Genetic tests which aim to provide information on individual responses to drugs are being regulated in a confusing and possibly dangerous way, claim UK researchers.
The UK Pharmacogenetics Study Group, a group of collaborating scientists from Sussex, Plymouth, Cambridge, York, Exeter and Nottingham universities, have issued a call for changes to EU regulations to protect patients.
Pharmacogenetics is the study of genetic variation and its influence on people's different responses to drugs. Increasingly, clinicians are performing pharmacogenetic tests in an attempt to predict how a patient will react to treatment, both in trials and for marketed drugs.
But a new study has concluded that the lack of regulation of these tests, coupled with the fact that they offer only incomplete information, could pose serious risks to patients.
"Pharmacogenetic tests can tell you the extent to which a particular person can metabolise a drug," explains Dr Michael Hopkins, a Research Fellow at SPRU Science and Technology Research at the University of Sussex. "But they don't ensure that a person won't have a negative reaction, because not all toxic reactions are due to genetic traits.”
Similarly, he goes on, these tests can tell you if someone has a mutation that may be relevant to a condition. “But they don't tell you whether or not this link is tight enough to base prescription information on it. Importantly, this latter step is the bit that isn't covered by regulation. If tests are not fully validated, people will be prescribed drugs that are inappropriate," he says.
"The problem is that pharmacogenetic tests are lumped together with the regulations of all the other genetic tests," says Dr Adam Hedgecoe, a senior lecturer in the sociology department in the University of Sussex. "European legislation classifies pharmacogenetics as low risk, meaning that they are not overseen by regulatory authorities."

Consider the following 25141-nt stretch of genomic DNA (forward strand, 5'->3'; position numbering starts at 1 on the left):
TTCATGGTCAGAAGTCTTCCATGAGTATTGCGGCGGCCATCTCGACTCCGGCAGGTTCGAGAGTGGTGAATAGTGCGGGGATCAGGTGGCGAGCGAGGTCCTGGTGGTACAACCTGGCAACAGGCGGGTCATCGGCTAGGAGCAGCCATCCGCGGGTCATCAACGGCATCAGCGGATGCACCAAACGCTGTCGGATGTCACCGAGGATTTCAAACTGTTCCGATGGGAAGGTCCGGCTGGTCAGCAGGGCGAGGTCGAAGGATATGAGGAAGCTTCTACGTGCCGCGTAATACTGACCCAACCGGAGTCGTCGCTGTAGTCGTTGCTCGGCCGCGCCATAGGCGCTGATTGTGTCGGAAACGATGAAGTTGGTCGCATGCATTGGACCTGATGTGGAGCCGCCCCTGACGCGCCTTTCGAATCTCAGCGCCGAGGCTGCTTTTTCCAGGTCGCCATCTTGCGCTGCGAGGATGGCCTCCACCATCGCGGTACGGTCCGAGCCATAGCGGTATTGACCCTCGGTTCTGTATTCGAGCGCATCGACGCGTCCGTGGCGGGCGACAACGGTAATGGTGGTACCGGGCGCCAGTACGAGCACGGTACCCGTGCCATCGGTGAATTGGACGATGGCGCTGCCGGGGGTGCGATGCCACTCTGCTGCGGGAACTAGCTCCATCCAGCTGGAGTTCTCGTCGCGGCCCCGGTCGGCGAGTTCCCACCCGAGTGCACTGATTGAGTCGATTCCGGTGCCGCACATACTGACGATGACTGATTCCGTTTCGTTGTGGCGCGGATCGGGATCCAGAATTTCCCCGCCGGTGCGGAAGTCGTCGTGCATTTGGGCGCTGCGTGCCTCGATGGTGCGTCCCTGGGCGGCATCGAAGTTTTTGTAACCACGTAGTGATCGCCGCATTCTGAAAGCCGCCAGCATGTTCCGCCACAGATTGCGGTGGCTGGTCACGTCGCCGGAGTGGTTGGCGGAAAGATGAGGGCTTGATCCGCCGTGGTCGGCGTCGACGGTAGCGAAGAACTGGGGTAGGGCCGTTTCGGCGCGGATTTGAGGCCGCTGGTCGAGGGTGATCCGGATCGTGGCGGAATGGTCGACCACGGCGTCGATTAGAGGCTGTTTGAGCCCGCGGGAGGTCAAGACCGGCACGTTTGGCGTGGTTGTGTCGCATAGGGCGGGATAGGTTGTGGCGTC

A degree of discrimination needs to be introduced into the European legislation, to reflect the fact that pharmacogenetic tests are not necessarily low risk and to acknowledge that the safety or risks associated with these tests must be judged in their own terms, says Hedgecoe.
“As far as I am aware, we are the first to raise the issue of the danger of lumping pharmacogenetic tests with other genetic tests." says Hedgecoe.
The group describe their concerns in a new report, entitled Policy Issues in Pharmacogenetics.
Genetic testing in trials
The most widespread use of pharmacogenetics in current clinical trials is for internal purposes, to exclude those drugs where there is a wide variation in response according to common genotypes such as cytochrome P450.
But often clinical trials involve the sampling of DNA, which is then stored for unspecified future pharmacogenetic purposes.
“It is notable that while there has been considerable public and policy debate over the development of public or partly public DNA databases such as UK Biobank, with concerns often being raised about commercial access, there has been little or no public discussion over the commercial development of similar DNA banks through the collection and long term storage of samples in pharmacogenetic clinical trials,” notes the report.
The pharmaceutical industry has attempted to develop standardised policies on DNA sampling, but crucially the issue of pharmacogenetics is not covered specifically by Europe’s Clinical Trials Directive, and there is considerable variation between EU member states on how this is regulated.
The UK, for example, has no regulations specifically governing the sampling of DNA in clinical trials, while in Sweden investigators are required to seek permission for secondary research, i.e. analyses not previously divulged around the time of collection.
“One consequence of this variation is that firms working in a number of EU member states suggest that Europe is becoming an increasingly difficult research environment for studies sampling DNA for storage,” concludes the report, and this may throw up a barrier to international studies of pharmacogenetic tests intended for use on broad patient populations.